Cellini Salt Cellar  

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"Many of the wealthiest and best- informed Renaissance patrons throughout Italy and Northern Europe were avid sponsors of what we would call craft or decorative arts — miniatures, carved gems, medals, majolica ware, fancy inkwells, sumptuous inlaid coffers — which are often valued more highly in Renaissance inventories than paintings or sculptures ." --The Invention of Art: A Cultural History, 38, Larry Shiner, 2003

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Kunstformen der Natur (1904) by Ernst Haeckel
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Kunstformen der Natur (1904) by Ernst Haeckel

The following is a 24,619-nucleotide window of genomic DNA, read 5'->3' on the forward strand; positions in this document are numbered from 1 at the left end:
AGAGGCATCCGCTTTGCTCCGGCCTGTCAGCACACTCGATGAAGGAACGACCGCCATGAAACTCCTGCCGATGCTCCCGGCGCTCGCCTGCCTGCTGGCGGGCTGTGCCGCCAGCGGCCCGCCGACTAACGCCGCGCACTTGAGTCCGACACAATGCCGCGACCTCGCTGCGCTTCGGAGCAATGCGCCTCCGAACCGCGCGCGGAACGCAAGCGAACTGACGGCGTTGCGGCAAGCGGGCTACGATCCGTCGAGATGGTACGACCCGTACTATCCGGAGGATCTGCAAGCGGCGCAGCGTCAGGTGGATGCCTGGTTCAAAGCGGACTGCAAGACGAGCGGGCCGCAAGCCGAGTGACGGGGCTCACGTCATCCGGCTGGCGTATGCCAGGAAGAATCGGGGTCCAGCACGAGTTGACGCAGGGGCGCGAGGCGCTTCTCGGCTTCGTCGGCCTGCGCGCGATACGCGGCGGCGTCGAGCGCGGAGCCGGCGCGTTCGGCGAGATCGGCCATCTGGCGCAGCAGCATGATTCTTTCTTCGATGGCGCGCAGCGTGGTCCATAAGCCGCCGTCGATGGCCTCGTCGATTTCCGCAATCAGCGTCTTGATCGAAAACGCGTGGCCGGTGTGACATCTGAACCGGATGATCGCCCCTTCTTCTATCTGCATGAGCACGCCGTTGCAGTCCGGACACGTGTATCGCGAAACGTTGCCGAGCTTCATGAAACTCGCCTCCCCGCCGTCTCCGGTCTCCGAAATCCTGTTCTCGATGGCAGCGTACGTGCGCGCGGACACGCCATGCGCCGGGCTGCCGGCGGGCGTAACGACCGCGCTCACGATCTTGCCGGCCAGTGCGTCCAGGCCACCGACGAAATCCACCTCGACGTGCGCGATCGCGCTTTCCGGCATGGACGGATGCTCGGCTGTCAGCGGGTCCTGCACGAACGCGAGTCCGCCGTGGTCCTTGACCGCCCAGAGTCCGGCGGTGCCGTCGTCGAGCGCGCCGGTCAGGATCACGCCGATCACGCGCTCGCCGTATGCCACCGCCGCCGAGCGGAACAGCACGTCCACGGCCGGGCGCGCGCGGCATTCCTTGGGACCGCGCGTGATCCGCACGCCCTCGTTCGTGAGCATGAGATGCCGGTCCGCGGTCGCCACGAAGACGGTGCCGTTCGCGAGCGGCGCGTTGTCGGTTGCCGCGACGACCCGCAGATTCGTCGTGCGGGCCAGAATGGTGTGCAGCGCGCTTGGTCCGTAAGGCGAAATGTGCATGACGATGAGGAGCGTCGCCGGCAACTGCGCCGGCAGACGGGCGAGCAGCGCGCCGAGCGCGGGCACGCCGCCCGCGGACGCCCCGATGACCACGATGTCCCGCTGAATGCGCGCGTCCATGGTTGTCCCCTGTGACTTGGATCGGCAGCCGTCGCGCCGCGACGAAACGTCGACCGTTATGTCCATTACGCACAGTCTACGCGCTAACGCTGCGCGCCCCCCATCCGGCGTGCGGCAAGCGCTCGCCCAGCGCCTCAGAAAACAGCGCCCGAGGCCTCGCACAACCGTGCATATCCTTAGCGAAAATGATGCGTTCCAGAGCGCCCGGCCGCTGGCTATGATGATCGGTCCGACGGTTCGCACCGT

The Cellini Salt Cellar (in Vienna called the Saliera - Italian for salt cellar) is a part-enamelled gold table sculpture by Benvenuto Cellini. It was completed in 1543 for Francis I of France, from models that had been prepared many years earlier for Cardinal Ippolito d'Este. The Cellini Salt Cellar depicts a male figure representing the sea and a female figure that represents the earth. A small vessel meant to hold salt is placed next to the male figure.

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Unless indicated otherwise, the text in this article is either based on Wikipedia article "Cellini Salt Cellar" or another language Wikipedia page thereof used under the terms of the GNU Free Documentation License; or on original research by Jahsonic and friends. See Art and Popular Culture's copyright notice.

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